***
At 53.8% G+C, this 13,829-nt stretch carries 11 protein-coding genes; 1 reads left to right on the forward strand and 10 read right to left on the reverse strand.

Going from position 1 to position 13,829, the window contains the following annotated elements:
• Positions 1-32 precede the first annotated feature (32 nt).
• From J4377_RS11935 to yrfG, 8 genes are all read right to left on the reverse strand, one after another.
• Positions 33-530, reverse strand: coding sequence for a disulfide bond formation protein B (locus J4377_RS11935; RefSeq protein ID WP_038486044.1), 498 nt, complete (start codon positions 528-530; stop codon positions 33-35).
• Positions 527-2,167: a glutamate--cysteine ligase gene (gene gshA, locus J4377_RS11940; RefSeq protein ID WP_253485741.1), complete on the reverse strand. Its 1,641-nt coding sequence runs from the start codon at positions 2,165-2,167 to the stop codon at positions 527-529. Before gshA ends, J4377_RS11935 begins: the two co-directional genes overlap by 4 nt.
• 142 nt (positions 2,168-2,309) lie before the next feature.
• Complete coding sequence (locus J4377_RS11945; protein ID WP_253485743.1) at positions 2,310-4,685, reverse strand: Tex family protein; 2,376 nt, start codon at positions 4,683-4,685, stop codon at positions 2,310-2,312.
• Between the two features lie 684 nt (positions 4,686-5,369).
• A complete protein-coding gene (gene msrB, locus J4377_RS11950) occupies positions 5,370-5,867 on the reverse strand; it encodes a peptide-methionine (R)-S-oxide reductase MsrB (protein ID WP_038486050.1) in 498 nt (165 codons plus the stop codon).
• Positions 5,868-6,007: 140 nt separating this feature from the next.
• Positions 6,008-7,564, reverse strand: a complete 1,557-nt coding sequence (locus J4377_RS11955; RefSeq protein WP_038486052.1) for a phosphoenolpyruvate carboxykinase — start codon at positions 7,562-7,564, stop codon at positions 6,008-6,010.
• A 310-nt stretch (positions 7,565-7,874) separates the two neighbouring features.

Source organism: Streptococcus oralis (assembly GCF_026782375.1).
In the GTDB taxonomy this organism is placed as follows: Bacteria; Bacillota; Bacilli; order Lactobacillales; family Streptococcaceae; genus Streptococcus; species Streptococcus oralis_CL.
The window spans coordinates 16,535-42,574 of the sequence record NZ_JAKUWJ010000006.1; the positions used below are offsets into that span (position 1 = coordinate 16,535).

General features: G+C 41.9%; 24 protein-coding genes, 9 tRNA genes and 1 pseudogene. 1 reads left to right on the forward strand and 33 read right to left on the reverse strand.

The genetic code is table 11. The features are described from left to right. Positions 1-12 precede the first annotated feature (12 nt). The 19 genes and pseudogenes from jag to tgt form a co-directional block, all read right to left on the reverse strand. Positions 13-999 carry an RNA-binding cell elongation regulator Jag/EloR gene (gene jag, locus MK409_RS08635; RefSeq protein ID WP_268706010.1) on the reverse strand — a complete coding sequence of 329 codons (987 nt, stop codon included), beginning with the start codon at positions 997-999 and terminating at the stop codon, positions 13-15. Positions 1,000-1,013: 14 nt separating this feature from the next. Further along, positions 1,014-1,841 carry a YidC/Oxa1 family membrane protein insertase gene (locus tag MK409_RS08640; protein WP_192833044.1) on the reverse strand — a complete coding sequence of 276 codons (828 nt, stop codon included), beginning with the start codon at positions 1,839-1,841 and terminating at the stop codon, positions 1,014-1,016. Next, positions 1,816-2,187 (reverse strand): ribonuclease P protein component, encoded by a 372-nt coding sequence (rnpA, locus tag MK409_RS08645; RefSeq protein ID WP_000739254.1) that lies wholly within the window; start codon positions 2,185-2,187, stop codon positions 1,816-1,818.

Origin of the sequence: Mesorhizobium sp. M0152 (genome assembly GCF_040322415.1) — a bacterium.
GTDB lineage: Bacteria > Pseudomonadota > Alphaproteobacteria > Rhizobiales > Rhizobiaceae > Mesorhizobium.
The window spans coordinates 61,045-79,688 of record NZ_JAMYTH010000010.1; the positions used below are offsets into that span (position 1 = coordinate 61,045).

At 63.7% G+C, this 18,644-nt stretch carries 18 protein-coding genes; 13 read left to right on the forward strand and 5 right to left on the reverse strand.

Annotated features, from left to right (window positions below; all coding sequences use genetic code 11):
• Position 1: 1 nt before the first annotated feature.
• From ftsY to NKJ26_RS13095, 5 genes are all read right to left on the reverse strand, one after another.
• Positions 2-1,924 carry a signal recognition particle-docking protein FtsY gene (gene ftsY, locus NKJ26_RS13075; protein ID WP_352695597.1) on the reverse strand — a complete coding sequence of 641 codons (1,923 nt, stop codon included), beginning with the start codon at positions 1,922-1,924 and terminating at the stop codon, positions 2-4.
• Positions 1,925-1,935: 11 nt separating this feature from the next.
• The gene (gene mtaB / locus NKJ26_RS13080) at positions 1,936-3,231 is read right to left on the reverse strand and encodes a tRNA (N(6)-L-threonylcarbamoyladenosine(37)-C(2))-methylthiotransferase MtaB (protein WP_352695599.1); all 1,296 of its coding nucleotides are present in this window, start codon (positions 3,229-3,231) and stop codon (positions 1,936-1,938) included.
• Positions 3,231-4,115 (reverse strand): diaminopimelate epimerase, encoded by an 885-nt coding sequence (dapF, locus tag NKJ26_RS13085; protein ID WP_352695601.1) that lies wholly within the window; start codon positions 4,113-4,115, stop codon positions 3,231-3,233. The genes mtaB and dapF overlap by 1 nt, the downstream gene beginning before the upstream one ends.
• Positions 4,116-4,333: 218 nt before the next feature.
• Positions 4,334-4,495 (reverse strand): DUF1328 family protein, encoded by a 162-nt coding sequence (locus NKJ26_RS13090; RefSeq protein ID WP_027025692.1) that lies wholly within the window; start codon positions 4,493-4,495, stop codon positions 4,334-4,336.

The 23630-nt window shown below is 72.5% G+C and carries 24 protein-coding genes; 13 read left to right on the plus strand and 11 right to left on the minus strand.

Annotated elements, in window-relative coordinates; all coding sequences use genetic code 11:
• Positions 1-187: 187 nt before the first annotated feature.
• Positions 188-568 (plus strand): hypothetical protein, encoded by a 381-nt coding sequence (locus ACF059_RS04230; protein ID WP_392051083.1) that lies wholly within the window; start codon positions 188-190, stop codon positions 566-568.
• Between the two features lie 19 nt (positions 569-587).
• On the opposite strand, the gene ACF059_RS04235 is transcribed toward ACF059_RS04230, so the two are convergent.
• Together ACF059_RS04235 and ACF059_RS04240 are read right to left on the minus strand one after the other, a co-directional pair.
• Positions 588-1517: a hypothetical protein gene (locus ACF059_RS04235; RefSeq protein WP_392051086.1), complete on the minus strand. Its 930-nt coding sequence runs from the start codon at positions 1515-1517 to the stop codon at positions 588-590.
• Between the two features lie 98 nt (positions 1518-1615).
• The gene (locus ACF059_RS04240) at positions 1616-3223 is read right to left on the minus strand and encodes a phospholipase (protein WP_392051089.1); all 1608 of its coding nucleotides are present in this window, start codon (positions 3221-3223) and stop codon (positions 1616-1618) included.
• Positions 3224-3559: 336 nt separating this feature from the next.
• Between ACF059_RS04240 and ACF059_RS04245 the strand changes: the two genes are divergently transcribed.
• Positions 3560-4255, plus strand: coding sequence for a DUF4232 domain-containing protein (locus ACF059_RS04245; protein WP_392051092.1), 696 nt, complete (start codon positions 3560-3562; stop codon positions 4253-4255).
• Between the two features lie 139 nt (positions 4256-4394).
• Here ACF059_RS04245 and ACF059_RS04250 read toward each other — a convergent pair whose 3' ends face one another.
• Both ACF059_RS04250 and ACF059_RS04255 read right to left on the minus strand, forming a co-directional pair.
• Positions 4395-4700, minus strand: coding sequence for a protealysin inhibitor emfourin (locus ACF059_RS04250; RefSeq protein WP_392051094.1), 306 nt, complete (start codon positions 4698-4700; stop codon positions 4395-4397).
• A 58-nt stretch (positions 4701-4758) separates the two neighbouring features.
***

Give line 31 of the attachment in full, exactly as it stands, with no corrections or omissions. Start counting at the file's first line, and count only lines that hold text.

• Positions 4,334-4,495 (reverse strand): DUF1328 family protein, encoded by a 162-nt coding sequence (locus NKJ26_RS13090; RefSeq protein ID WP_027025692.1) that lies wholly within the window; start codon positions 4,493-4,495, stop codon positions 4,334-4,336.